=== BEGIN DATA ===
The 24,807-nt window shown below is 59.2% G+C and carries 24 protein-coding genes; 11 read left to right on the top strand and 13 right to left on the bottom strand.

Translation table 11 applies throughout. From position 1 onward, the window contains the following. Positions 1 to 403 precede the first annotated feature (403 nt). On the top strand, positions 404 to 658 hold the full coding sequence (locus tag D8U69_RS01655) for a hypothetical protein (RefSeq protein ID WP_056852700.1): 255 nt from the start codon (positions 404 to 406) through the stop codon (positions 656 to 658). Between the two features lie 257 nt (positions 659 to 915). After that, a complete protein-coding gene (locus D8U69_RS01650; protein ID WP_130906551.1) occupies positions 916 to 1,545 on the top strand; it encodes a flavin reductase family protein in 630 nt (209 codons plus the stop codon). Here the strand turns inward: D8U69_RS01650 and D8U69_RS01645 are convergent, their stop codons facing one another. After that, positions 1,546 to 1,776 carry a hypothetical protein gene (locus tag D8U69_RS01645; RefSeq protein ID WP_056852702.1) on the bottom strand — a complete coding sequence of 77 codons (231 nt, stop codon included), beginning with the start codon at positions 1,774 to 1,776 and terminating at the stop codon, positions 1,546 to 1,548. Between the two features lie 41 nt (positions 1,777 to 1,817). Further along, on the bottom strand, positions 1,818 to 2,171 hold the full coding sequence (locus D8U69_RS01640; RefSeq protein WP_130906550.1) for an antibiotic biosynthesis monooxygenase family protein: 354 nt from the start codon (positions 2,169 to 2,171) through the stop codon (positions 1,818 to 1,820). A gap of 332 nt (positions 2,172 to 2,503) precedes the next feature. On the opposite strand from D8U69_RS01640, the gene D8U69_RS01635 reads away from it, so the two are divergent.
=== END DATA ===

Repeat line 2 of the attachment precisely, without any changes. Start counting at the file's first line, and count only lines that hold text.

Translation table 11 applies throughout. From position 1 onward, the window contains the following. Positions 1 to 403 precede the first annotated feature (403 nt). On the top strand, positions 404 to 658 hold the full coding sequence (locus tag D8U69_RS01655) for a hypothetical protein (RefSeq protein ID WP_056852700.1): 255 nt from the start codon (positions 404 to 406) through the stop codon (positions 656 to 658). Between the two features lie 257 nt (positions 659 to 915). After that, a complete protein-coding gene (locus D8U69_RS01650; protein ID WP_130906551.1) occupies positions 916 to 1,545 on the top strand; it encodes a flavin reductase family protein in 630 nt (209 codons plus the stop codon). Here the strand turns inward: D8U69_RS01650 and D8U69_RS01645 are convergent, their stop codons facing one another. After that, positions 1,546 to 1,776 carry a hypothetical protein gene (locus tag D8U69_RS01645; RefSeq protein ID WP_056852702.1) on the bottom strand — a complete coding sequence of 77 codons (231 nt, stop codon included), beginning with the start codon at positions 1,774 to 1,776 and terminating at the stop codon, positions 1,546 to 1,548. Between the two features lie 41 nt (positions 1,777 to 1,817). Further along, on the bottom strand, positions 1,818 to 2,171 hold the full coding sequence (locus D8U69_RS01640; RefSeq protein WP_130906550.1) for an antibiotic biosynthesis monooxygenase family protein: 354 nt from the start codon (positions 2,169 to 2,171) through the stop codon (positions 1,818 to 1,820). A gap of 332 nt (positions 2,172 to 2,503) precedes the next feature. On the opposite strand from D8U69_RS01640, the gene D8U69_RS01635 reads away from it, so the two are divergent.